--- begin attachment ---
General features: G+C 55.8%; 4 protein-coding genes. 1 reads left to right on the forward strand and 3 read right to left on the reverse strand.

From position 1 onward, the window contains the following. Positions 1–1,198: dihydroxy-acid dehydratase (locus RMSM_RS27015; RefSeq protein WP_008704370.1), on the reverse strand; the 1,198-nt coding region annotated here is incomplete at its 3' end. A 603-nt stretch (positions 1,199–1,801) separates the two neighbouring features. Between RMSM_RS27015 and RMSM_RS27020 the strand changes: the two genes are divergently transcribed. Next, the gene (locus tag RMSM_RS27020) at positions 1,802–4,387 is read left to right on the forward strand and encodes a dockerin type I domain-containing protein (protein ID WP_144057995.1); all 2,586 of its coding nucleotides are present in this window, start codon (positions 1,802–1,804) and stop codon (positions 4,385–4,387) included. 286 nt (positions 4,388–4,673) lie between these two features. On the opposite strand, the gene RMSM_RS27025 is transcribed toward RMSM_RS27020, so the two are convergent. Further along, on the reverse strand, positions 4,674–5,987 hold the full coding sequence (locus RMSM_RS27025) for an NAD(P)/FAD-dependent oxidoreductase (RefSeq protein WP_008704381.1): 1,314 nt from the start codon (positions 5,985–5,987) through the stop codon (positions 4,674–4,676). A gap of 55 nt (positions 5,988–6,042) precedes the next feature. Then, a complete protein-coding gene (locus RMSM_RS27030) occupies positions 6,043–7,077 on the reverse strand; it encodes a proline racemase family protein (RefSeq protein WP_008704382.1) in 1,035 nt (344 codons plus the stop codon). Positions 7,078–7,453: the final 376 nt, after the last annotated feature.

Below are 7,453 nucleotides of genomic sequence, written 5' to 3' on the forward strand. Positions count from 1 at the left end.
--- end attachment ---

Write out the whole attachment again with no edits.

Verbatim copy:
General features: G+C 55.8%; 4 protein-coding genes. 1 reads left to right on the forward strand and 3 read right to left on the reverse strand.

From position 1 onward, the window contains the following. Positions 1–1,198: dihydroxy-acid dehydratase (locus RMSM_RS27015; RefSeq protein WP_008704370.1), on the reverse strand; the 1,198-nt coding region annotated here is incomplete at its 3' end. A 603-nt stretch (positions 1,199–1,801) separates the two neighbouring features. Between RMSM_RS27015 and RMSM_RS27020 the strand changes: the two genes are divergently transcribed. Next, the gene (locus tag RMSM_RS27020) at positions 1,802–4,387 is read left to right on the forward strand and encodes a dockerin type I domain-containing protein (protein ID WP_144057995.1); all 2,586 of its coding nucleotides are present in this window, start codon (positions 1,802–1,804) and stop codon (positions 4,385–4,387) included. 286 nt (positions 4,388–4,673) lie between these two features. On the opposite strand, the gene RMSM_RS27025 is transcribed toward RMSM_RS27020, so the two are convergent. Further along, on the reverse strand, positions 4,674–5,987 hold the full coding sequence (locus RMSM_RS27025) for an NAD(P)/FAD-dependent oxidoreductase (RefSeq protein WP_008704381.1): 1,314 nt from the start codon (positions 5,985–5,987) through the stop codon (positions 4,674–4,676). A gap of 55 nt (positions 5,988–6,042) precedes the next feature. Then, a complete protein-coding gene (locus RMSM_RS27030) occupies positions 6,043–7,077 on the reverse strand; it encodes a proline racemase family protein (RefSeq protein WP_008704382.1) in 1,035 nt (344 codons plus the stop codon). Positions 7,078–7,453: the final 376 nt, after the last annotated feature.

Below are 7,453 nucleotides of genomic sequence, written 5' to 3' on the forward strand. Positions count from 1 at the left end.